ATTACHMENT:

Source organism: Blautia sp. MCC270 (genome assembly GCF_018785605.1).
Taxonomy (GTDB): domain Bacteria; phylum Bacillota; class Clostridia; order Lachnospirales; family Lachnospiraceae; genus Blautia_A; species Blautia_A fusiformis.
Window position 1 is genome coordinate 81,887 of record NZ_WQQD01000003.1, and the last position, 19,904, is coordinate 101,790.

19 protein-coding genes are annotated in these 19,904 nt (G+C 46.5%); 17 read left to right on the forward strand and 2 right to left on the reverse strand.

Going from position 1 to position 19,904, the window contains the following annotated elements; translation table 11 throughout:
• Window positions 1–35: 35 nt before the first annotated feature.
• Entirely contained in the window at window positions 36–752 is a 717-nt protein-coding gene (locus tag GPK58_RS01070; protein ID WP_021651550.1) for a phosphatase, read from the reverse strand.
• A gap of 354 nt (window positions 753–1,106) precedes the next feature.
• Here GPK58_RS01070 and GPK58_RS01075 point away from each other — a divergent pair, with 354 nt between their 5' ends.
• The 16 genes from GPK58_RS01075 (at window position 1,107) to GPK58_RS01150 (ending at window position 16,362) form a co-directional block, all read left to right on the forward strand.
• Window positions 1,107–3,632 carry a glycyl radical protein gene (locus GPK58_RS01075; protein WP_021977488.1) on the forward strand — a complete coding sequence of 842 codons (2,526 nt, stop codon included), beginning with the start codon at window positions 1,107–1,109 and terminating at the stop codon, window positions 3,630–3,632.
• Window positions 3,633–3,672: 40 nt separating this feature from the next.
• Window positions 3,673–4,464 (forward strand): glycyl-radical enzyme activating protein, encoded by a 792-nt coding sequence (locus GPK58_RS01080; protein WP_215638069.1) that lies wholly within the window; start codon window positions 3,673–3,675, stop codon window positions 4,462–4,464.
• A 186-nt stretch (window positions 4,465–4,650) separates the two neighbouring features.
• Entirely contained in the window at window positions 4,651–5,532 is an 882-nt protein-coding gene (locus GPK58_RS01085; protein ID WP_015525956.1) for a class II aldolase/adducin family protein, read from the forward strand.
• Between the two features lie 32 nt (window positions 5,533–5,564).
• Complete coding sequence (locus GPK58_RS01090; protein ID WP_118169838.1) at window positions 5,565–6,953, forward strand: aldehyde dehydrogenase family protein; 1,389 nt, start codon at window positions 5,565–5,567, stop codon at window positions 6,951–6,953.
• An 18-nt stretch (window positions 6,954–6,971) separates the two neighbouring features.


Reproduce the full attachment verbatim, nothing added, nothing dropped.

Source organism: Blautia sp. MCC270 (genome assembly GCF_018785605.1).
Taxonomy (GTDB): domain Bacteria; phylum Bacillota; class Clostridia; order Lachnospirales; family Lachnospiraceae; genus Blautia_A; species Blautia_A fusiformis.
Window position 1 is genome coordinate 81,887 of record NZ_WQQD01000003.1, and the last position, 19,904, is coordinate 101,790.

19 protein-coding genes are annotated in these 19,904 nt (G+C 46.5%); 17 read left to right on the forward strand and 2 right to left on the reverse strand.

Going from position 1 to position 19,904, the window contains the following annotated elements; translation table 11 throughout:
• Window positions 1–35: 35 nt before the first annotated feature.
• Entirely contained in the window at window positions 36–752 is a 717-nt protein-coding gene (locus tag GPK58_RS01070; protein ID WP_021651550.1) for a phosphatase, read from the reverse strand.
• A gap of 354 nt (window positions 753–1,106) precedes the next feature.
• Here GPK58_RS01070 and GPK58_RS01075 point away from each other — a divergent pair, with 354 nt between their 5' ends.
• The 16 genes from GPK58_RS01075 (at window position 1,107) to GPK58_RS01150 (ending at window position 16,362) form a co-directional block, all read left to right on the forward strand.
• Window positions 1,107–3,632 carry a glycyl radical protein gene (locus GPK58_RS01075; protein WP_021977488.1) on the forward strand — a complete coding sequence of 842 codons (2,526 nt, stop codon included), beginning with the start codon at window positions 1,107–1,109 and terminating at the stop codon, window positions 3,630–3,632.
• Window positions 3,633–3,672: 40 nt separating this feature from the next.
• Window positions 3,673–4,464 (forward strand): glycyl-radical enzyme activating protein, encoded by a 792-nt coding sequence (locus GPK58_RS01080; protein WP_215638069.1) that lies wholly within the window; start codon window positions 3,673–3,675, stop codon window positions 4,462–4,464.
• A 186-nt stretch (window positions 4,465–4,650) separates the two neighbouring features.
• Entirely contained in the window at window positions 4,651–5,532 is an 882-nt protein-coding gene (locus GPK58_RS01085; protein ID WP_015525956.1) for a class II aldolase/adducin family protein, read from the forward strand.
• Between the two features lie 32 nt (window positions 5,533–5,564).
• Complete coding sequence (locus GPK58_RS01090; protein ID WP_118169838.1) at window positions 5,565–6,953, forward strand: aldehyde dehydrogenase family protein; 1,389 nt, start codon at window positions 5,565–5,567, stop codon at window positions 6,951–6,953.
• An 18-nt stretch (window positions 6,954–6,971) separates the two neighbouring features.